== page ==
A Gamer’s Guide to Working in Retail
I owe all of you an apology. In the time that’s passed since I advised you not to take on new career ambitions in my Gamer’s Guide to Surviving the Debtpocalypse a funny thing happened; the economy actually improved (superficially, at least). Unfortunately, this means that you may have missed your window of opportunity to pursue your dream career, most likely because somebody else pursued it for you. So again, if you took my advice, my bad.
But fret not! There are still plenty of new jobs being created for you in the exciting, glamorous world of retail. Now I know what you’re thinking. It’s probably something along the lines of, “That doesn’t sound glamorous or exciting at all.” And you’re right, but it’s apparently the best the economy can do right now and you’ve got bills to pay. As a person who also had bills to pay I took on a job at Target this past holiday season. After a whole three months experience I can officially say that there’s no one more qualified to make sweeping generalizations about what you’ll find and help you get your reluctant foot in the automatic sliding door. Read and be amazed at my Gamer’s Guide to Working in Retail!
1) Clean Up, Find a Job Opening
I feel like I start all of my guides with this step lately, but it’s an easy step to overlook. There’s no doubt that all of the time you’ve spent playing video games instead of chasing your dreams has prepared you for your new adventure in shelf stocking and register booping. However, you still need to present a compelling case for a potential employer to hire you.
First, dig out your only button-down shirt and dress pants/skirt from beneath the pile of Mountain Dew cans that resides in the corner of your bedroom. Have your mom wash and iron them (the clothes, not the cans). Be sure to bathe yourself too before your put on the newly cleaned clothes and head to your interview. This will give you +5 to your Hireability skill and create what’s known as a “good first impression.” The last thing you want the interviewer to remember you by is the distinct odor of Cheez Doodles in the air and a Chef Boy-ar-dee stain on the application.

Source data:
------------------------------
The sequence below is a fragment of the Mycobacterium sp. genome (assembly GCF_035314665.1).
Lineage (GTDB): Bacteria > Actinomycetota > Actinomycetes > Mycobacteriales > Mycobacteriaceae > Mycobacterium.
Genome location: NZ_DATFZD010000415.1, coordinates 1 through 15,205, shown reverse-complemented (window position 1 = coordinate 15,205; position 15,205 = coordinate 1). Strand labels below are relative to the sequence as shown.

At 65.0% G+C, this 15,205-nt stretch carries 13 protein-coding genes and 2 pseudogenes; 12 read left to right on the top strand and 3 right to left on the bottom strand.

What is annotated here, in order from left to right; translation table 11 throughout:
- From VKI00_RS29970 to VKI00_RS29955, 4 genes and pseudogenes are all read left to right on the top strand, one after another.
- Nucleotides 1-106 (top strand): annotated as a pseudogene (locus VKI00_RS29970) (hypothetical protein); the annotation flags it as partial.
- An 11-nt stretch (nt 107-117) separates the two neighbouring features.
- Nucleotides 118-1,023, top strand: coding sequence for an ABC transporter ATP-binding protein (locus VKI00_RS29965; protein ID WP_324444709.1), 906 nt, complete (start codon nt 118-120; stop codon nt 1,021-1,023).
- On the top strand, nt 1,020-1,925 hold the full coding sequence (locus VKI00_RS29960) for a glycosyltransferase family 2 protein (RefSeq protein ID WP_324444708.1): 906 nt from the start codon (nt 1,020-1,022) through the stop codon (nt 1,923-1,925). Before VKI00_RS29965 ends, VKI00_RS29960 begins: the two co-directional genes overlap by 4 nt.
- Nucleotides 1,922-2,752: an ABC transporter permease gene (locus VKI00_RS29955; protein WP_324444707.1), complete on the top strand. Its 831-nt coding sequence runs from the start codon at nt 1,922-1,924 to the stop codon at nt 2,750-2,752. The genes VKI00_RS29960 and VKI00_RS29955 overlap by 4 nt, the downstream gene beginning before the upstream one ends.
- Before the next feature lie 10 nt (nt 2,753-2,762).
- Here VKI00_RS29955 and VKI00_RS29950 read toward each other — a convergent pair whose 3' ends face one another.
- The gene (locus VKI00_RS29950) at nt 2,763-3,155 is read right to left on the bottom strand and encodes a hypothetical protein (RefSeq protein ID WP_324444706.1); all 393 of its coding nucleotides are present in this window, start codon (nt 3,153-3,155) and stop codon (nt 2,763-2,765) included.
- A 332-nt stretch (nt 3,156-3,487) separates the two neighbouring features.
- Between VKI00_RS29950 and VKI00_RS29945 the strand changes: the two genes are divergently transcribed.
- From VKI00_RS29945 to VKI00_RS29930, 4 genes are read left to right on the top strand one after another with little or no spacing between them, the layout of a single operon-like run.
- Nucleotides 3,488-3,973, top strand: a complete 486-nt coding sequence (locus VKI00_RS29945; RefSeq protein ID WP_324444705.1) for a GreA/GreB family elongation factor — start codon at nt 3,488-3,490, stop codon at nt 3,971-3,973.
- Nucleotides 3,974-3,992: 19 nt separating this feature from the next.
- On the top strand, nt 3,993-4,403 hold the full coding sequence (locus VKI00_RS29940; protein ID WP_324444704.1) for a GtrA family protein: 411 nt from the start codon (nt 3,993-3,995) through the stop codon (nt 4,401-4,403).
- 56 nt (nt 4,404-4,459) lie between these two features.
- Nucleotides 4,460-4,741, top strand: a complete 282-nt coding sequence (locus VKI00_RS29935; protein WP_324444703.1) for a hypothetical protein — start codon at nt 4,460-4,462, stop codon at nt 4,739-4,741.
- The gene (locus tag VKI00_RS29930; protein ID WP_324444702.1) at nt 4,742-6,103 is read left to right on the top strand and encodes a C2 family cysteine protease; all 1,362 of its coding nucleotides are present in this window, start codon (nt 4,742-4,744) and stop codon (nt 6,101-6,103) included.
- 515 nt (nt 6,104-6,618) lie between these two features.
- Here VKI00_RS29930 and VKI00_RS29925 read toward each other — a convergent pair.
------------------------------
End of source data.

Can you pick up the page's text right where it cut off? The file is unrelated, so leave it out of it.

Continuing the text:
2) Know Your Place
Your ability to have your mom press a shirt undoubtedly wowed your interviewer and now you have a job. You breeze through the “How to Play” tutorial (hold B to stock shelves, press Y to scan items, use the thumb stick to wander aimlessly around the store) and you’re probably feeling like you’re ready to head out on your epic quest to retail the world. And that’s where you’d be wrong.
The thing about working in retail is that you definitely are not the hero. You have no quest. You’re the non-playable character. You’re the shopkeeper. Those annoying people who keep wandering around your store, knocking things off shelves and generally looking like they have no idea what they’re doing with their lives? They’re the heroes. It’s your job to assist them in THEIR epic quest to buy shit they don’t need, even though all they do is essentially barge into your house, ransack your inventory for their own selfish needs, and leave you with naught but broken clay pots to clean up.
In the case of Target, you’re also supposed to use another NPC staple; they expect you to use the EXACT same greeting every time a customer approaches you. After you ask, “Can I help you find something?” you’re expected to have a total knowledge of the customer’s every desire and exactly where those desires are located in the store. This is impossible. At this point you’re free to say whatever you want to the customer. You can even try to be helpful like they tell you to be in the training video. However, in your early retail career you’re going to want to deflect these so-called heroes as far away from you as possible in order to preserve your own sanity. A few of my favorite responses include, “It’s on the other side of the store”, “I’m sorry, we’re sold out of that”, “I’m sorry, we don’t carry that here”, and “Ma’am, I’m not even sure that’s a real thing”. These work especially well in large stores. You’ll either never see the customer again or they’ll just give up because they assume you know everything about the inventory. It’s win-win, except for the part where the customers lose.
3) Don’t Draw Friendly Fire